As shown in FIG. 1, an essentially unitary floating load ring 74 is interposed between seal ring segments 54 and flange 20 of seal ring housing 18. Floating load ring 74 desirably is formed from a metal and includes a downwardly and axially facing recess 76 in the inner circumferential surface thereof, in which there is disposed an insert 78 which is fixedly secured thereto by suitable means such as by a shrink fit. Insert 78 extends radially inwardly of the inner circumferential surface of the load ring 74 and slightly outwardly of the radial surface 80 on the side of the load ring facing flange 20. The load ring insert 78 is formed from a suitable material such as that forming each of the seal ring segments 54 and is positioned to be the component of the floating seal ring such that, in the event of engagement with the shaft sleeve 34, the insert would frictionally engage the sleeve 34. Similarly, the radial surface of the insert 78 adjacent the flange 20 is positioned to engage the latter to form an auxiliary seal, rather than having engagement of the metallic floating load ring 74 with the metallic flange 20. The outer radial surface of the load ring 74 includes one or more recesses 82 therein, which receive an anti-rotational pin 84 fixedly secured in a recess in seal housing portion 18 and, with the pins 84, serving to prevent rotation of the floating load ring relative to the shaft 10 and shaft sleeve 34. The pins 84 are loosely received within the recesses 82 to permit the seal ring to float without interference by the pins 84 and thereby move a limited amount in the radial direction and in the axial direction to permit assembly of the seal system.
It will be seen, also in FIG. 1, that the flange 20 has an annular projection 86 extending toward load ring 74 at the lowest segment of the radial surface thereof, whereby engagement of load ring 74 with flange 20 to form the auxiliary seal 87 occurs only between load ring insert 78 and projection 86. It will be appreciated that the radial metallic surface on projection 86 is finely machined and desirably provided with a hard coating thereon to provide an essentially flat surface. The latter surface engages the adjacent radial surface of load ring insert 78, whose engaging surface is also machined and/or lapped to be essentially flat within a very low tolerance range. Similarly, all of the surfaces of load ring insert 78 are lapped essentially flat to prevent any leakage between the metal and non-metallic parts of load ring 74 and insert 78 and to maintain an essentially constant gap between the load ring's inner circumferential surface and the shaft sleeve 34. A biasing device such as a wave spring 90 is interposed between the load ring 74 and the cover ring 26 to form the auxiliary seal 87 by biasing the load ring 74 into engagement with the projection 86 on flange 20. The circumferential surface of the load ring 74 that faces flange 28 is provided with a plurality of anti-rotational pins 92, with at least one pin 92 being provided for each seal segment 54, with the pins 92 extending into recesses 94 (see FIG. 2A) in each of the seal segments 54 to prevent their rotation relative to both the load ring 74 and the shaft sleeve 34. When the seal and load ring and associated components are assembled into the seal housing 18, it will be seen that the seal segments 54 are biased into engagement with the shaft sleeve 34, creating the primary seal 57, and also with the radial surface on the adjacent side of the floating load ring 74, forming the secondary seal 61. It will be appreciated that the area of engagement on the latter surface of load ring 74 is finely machined and hard-faced to minimize wear between the components as well as to minimize leakage therebetween. For the auxiliary seal 87, load ring 74 is biased against shoulder 86 of flange 20 by wave spring 90 and also by coil springs 72.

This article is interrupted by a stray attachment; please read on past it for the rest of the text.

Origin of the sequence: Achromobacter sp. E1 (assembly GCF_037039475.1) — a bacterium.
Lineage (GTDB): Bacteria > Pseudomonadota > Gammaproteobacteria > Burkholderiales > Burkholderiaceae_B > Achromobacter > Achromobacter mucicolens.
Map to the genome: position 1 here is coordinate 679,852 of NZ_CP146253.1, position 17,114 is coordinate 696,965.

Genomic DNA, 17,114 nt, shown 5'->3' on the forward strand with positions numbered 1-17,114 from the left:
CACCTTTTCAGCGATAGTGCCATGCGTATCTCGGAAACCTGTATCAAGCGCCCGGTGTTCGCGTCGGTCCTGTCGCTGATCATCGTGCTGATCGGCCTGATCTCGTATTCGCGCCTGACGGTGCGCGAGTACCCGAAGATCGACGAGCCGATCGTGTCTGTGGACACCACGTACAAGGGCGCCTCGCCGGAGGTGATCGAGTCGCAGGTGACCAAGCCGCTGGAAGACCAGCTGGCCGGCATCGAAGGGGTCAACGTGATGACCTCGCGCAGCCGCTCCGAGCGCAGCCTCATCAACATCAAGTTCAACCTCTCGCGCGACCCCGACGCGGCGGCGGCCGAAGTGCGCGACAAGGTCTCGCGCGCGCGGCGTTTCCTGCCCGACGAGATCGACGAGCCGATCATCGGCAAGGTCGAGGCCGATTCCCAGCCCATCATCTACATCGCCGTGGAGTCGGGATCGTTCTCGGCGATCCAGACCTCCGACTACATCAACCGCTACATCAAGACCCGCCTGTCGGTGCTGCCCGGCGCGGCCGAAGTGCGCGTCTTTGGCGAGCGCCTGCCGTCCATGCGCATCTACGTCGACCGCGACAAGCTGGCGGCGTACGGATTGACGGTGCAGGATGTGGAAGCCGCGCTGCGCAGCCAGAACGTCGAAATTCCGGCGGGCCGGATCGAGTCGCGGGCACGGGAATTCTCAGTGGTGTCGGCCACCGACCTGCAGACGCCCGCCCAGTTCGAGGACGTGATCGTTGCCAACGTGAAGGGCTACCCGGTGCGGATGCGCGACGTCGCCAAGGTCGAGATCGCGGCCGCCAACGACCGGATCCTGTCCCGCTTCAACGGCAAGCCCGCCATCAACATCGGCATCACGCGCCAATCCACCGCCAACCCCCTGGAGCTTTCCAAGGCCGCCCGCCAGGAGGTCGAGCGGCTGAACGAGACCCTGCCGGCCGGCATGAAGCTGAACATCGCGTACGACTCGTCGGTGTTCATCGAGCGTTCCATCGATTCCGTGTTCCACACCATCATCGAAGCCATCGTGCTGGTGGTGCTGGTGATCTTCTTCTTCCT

It will be appreciated that housing 8 has two regions identified by the numerals P1 and P0 of different pressures therein, with region P1 (on the right-hand side of FIG. 1) being of higher pressure and region P0 being maintained normally at a lower pressure. It is the intention of the seal system of this invention to maintain the pressure difference between regions P1 and P0. Thus, the pressure in region P1 is also present in the space between flanges 20 and 28 so that higher pressure is on the radial side of the seal ring segments 54 located adjacent flange 28, on the outer circumferential sides of the seal ring 52 and of the load ring 74. Leakage of fluid (gas) between the flange 20 and its projection 86 and floating load ring 74 is prevented by auxiliary seal 87 formed therebetween, and leakage along the radial surface of load ring 74 closest to the flange 28 and the seal ring 52 is also prevented by frictional engagement of surfaces on those components, forming secondary seal 61 under the load of springs 72 and 90. Thus all leakage flow is intended to pass between regions P1 and P0 only along the seal gap, i.e., between the bore region 62 of seal ring 52 and the space between seal ring insert 78 and the outer circumferential surfaces of sleeve 34. It is intended that the primary seal 57 of this invention be a film-riding seal operative for a long lifetime (5 years or more) in an environment where the pressure difference between regions P1 and P0 may be up to 250 psi or more (contrasting seals of this invention with those now existing in industry for these applications where the pressure difference is permitted to be only 20-30 psi) to achieve the designed lifetime of 5 years. In furtherance of this purpose, it will be seen that the flow path in the bore region 56 of the seal ring 52 includes moving in the direction of fluid flow in the upstream circumferential bearing region between the arrows A (FIG. 6) and a lift region adjacent sealing dam 60 downstream thereof created by high pressure fluid flow across the sealing dam, with high pressure being introduced into the sealing dam groove 64 through passageways 68.